Tibetan Villager and yak herder on Salween River. PHOTO BY TONI GREISBACH
A river family develops lasting lifetime friendships, Sean Glackin, Jason Moore and Troy Paulson on an enjoying a rainy day on the Salmon River.


The profession of guiding people on the river is truly a heartfelt career, one which yields more deposits in the soul than the bank. Spending repetitive days floating down a river is a means of connecting with the natural world in an unparalleled way—with the added privilege of sharing this experience with guests.

In 2017 I had the opportunity to join a unique family of river folk when I purchased Boundary Expeditions, an outfitting company on the Middle Fork of the Salmon River. The Middle Fork is a river unlike any other in the Lower 48 and is consistently rated among the top three rivers in the world by National Geographic. Trips on the Middle Fork are unique in that they are fully immersive trips of nearly a week spent in deep wilderness. There are no roads nor cell service but ample amounts of hot springs, gin-clear water, star-filled skies and legendary riverside campsites.

Guides spend more than 80 days a season sleeping outdoors and living on the river’s edge. They not only help transport guests safely across 100 miles of this river but also share magical moments like catching their first native cutthroat trout, soaking in natural hot springs or drinking water straight out of bubbling springs. A personal Middle Fork highlight of mine was spending a week on the river with former First Lady Laura Bush and her close girlfriends. The First Lady was an inspiration on many fronts as she graced the river with her class, dignity, stories and humor. Flanked and watched closely by her Secret Service detail, I navigated the rapids with the added pressure of keeping this national treasure safe.

The Stevens Brothers launching river trip with Boundary Expeditions – #axeals. PHOTO BY SETH DAHL
Eric Ladd rowing First Lady Laura Bush through Middle Fork of Salmon. PHOTO BY SETH DAHL

Another incredible person who became part of my river family was Diana Yupe, a direct descendant of the Lemhi Shoshone Tribe who most recently worked as the Native American interpreter for the Salmon-Challis Forest Service/ Frank Church River of No Return Wilderness Salmon River. Yupe was stationed at a guard post alongside the river, a place our groups would often stop for lunch. On a given trip, Boundary Expedition guests got the opportunity to sit on the bank with Yupe and hear stories about how her tribe settled in this canyon to live among its rich salmon-filled waters and protect and cherish this place. Yupe always concluded her interpretive talk by blessing the rest of our trip with a Native American verse. Sadly, Yupe passed away in the spring of 2023.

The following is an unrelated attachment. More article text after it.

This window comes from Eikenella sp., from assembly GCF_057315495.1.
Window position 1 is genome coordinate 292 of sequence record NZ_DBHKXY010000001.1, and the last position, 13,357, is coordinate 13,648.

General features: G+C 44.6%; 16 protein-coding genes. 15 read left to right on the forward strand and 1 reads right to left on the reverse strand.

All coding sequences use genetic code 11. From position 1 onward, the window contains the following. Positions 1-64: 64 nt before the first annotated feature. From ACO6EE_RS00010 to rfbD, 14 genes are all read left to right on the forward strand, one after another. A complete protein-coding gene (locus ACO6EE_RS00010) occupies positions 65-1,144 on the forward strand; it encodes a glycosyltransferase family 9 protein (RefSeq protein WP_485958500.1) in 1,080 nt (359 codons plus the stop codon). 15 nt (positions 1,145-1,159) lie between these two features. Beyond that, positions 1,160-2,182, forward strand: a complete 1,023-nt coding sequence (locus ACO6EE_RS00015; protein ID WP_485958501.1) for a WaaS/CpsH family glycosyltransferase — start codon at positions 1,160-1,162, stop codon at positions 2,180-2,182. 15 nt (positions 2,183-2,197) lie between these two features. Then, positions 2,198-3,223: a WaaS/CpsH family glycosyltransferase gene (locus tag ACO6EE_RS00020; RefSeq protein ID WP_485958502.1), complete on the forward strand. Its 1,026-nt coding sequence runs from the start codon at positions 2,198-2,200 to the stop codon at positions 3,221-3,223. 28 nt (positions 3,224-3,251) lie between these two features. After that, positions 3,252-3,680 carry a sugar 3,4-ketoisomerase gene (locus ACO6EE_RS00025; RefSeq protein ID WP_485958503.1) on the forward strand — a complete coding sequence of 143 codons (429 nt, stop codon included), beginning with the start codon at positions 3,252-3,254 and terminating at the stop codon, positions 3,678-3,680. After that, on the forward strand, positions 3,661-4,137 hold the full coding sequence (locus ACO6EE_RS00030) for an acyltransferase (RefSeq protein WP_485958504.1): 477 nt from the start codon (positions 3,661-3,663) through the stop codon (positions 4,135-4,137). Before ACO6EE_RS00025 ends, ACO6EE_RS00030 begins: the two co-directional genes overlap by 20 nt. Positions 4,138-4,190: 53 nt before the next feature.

A life of river guiding is tough on the body, but the connections made with guests and fellow guides often become lasting, family-quality relationships. The Boundary Expeditions guide family has become a testing ground for all my life, business and river guiding skills. The outfitting business has given me an opportunity to share my love for this life and this place with hundreds of guests and annual trips with three generations of my immediate family, all creating lifelong memories.

Three generations of the Ladd Family celebrating another successful fun of the Middle Fork of the Salmon.


My Montana home is built on the banks of a fork of the Gallatin River, now centered in one of the most iconic and fastest growing regions in the country. The Gallatin’s headwaters are in Yellowstone National Park, and it’s a prime example of a river that deserves care and protection. Enter the Gallatin River Task Force, a nonprofit that focuses on ensuring the river’s health and success for future generations, overseen by a board of directors of which I am a member.

Regional groups like the Gallatin River Task Force, Greater Yellowstone Coalition and national powerhouses like American Rivers have staff, efforts and donors dedicated to the preservation of watersheds throughout the country. They’re executing amazing work focused on counterbalancing the pressures brought about by human growth and climate change. For me, after a life spent on rivers, this work has become a tribute to these places that define me and my community.